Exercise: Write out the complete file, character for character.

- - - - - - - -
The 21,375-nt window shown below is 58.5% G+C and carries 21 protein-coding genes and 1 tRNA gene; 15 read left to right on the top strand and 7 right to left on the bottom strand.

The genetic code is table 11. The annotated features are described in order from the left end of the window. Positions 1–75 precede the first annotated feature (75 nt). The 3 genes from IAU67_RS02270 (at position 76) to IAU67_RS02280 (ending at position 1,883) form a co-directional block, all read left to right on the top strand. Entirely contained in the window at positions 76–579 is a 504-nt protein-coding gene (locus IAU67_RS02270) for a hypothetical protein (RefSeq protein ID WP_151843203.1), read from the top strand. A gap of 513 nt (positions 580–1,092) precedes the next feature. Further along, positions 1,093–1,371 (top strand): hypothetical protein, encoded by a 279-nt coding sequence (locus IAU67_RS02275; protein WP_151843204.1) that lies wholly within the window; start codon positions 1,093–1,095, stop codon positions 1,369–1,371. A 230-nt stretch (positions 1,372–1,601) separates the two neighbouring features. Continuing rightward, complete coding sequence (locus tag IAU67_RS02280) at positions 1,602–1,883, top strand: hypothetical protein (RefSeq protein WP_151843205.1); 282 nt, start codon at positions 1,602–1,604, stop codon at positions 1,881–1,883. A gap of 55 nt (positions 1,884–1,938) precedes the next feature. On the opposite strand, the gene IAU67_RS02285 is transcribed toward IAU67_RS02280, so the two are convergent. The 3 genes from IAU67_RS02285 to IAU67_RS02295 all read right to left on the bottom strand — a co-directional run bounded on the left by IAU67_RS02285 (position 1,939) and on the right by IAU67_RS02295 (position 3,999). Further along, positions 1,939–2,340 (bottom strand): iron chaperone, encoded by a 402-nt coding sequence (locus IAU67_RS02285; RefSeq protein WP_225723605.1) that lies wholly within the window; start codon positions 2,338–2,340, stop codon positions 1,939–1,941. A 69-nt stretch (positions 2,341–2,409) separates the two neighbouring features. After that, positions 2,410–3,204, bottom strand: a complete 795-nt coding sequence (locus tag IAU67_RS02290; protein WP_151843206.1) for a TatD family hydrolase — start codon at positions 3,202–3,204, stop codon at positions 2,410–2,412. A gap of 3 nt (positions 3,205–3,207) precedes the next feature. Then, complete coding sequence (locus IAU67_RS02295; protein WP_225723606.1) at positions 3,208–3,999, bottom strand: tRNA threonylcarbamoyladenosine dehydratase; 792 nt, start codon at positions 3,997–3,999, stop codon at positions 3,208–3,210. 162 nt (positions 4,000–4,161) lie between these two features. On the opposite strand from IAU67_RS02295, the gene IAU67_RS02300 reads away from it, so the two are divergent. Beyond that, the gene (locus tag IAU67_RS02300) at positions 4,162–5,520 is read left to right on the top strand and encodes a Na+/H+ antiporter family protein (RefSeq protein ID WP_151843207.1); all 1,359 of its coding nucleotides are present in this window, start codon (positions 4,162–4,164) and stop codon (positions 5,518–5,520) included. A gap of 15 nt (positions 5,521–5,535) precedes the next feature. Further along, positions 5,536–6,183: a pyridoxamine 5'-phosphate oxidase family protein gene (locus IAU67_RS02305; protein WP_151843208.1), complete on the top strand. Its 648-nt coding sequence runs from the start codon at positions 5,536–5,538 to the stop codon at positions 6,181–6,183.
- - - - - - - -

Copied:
The 21,375-nt window shown below is 58.5% G+C and carries 21 protein-coding genes and 1 tRNA gene; 15 read left to right on the top strand and 7 right to left on the bottom strand.

The genetic code is table 11. The annotated features are described in order from the left end of the window. Positions 1–75 precede the first annotated feature (75 nt). The 3 genes from IAU67_RS02270 (at position 76) to IAU67_RS02280 (ending at position 1,883) form a co-directional block, all read left to right on the top strand. Entirely contained in the window at positions 76–579 is a 504-nt protein-coding gene (locus IAU67_RS02270) for a hypothetical protein (RefSeq protein ID WP_151843203.1), read from the top strand. A gap of 513 nt (positions 580–1,092) precedes the next feature. Further along, positions 1,093–1,371 (top strand): hypothetical protein, encoded by a 279-nt coding sequence (locus IAU67_RS02275; protein WP_151843204.1) that lies wholly within the window; start codon positions 1,093–1,095, stop codon positions 1,369–1,371. A 230-nt stretch (positions 1,372–1,601) separates the two neighbouring features. Continuing rightward, complete coding sequence (locus tag IAU67_RS02280) at positions 1,602–1,883, top strand: hypothetical protein (RefSeq protein WP_151843205.1); 282 nt, start codon at positions 1,602–1,604, stop codon at positions 1,881–1,883. A gap of 55 nt (positions 1,884–1,938) precedes the next feature. On the opposite strand, the gene IAU67_RS02285 is transcribed toward IAU67_RS02280, so the two are convergent. The 3 genes from IAU67_RS02285 to IAU67_RS02295 all read right to left on the bottom strand — a co-directional run bounded on the left by IAU67_RS02285 (position 1,939) and on the right by IAU67_RS02295 (position 3,999). Further along, positions 1,939–2,340 (bottom strand): iron chaperone, encoded by a 402-nt coding sequence (locus IAU67_RS02285; RefSeq protein WP_225723605.1) that lies wholly within the window; start codon positions 2,338–2,340, stop codon positions 1,939–1,941. A 69-nt stretch (positions 2,341–2,409) separates the two neighbouring features. After that, positions 2,410–3,204, bottom strand: a complete 795-nt coding sequence (locus tag IAU67_RS02290; protein WP_151843206.1) for a TatD family hydrolase — start codon at positions 3,202–3,204, stop codon at positions 2,410–2,412. A gap of 3 nt (positions 3,205–3,207) precedes the next feature. Then, complete coding sequence (locus IAU67_RS02295; protein WP_225723606.1) at positions 3,208–3,999, bottom strand: tRNA threonylcarbamoyladenosine dehydratase; 792 nt, start codon at positions 3,997–3,999, stop codon at positions 3,208–3,210. 162 nt (positions 4,000–4,161) lie between these two features. On the opposite strand from IAU67_RS02295, the gene IAU67_RS02300 reads away from it, so the two are divergent. Beyond that, the gene (locus tag IAU67_RS02300) at positions 4,162–5,520 is read left to right on the top strand and encodes a Na+/H+ antiporter family protein (RefSeq protein ID WP_151843207.1); all 1,359 of its coding nucleotides are present in this window, start codon (positions 4,162–4,164) and stop codon (positions 5,518–5,520) included. A gap of 15 nt (positions 5,521–5,535) precedes the next feature. Further along, positions 5,536–6,183: a pyridoxamine 5'-phosphate oxidase family protein gene (locus IAU67_RS02305; protein WP_151843208.1), complete on the top strand. Its 648-nt coding sequence runs from the start codon at positions 5,536–5,538 to the stop codon at positions 6,181–6,183.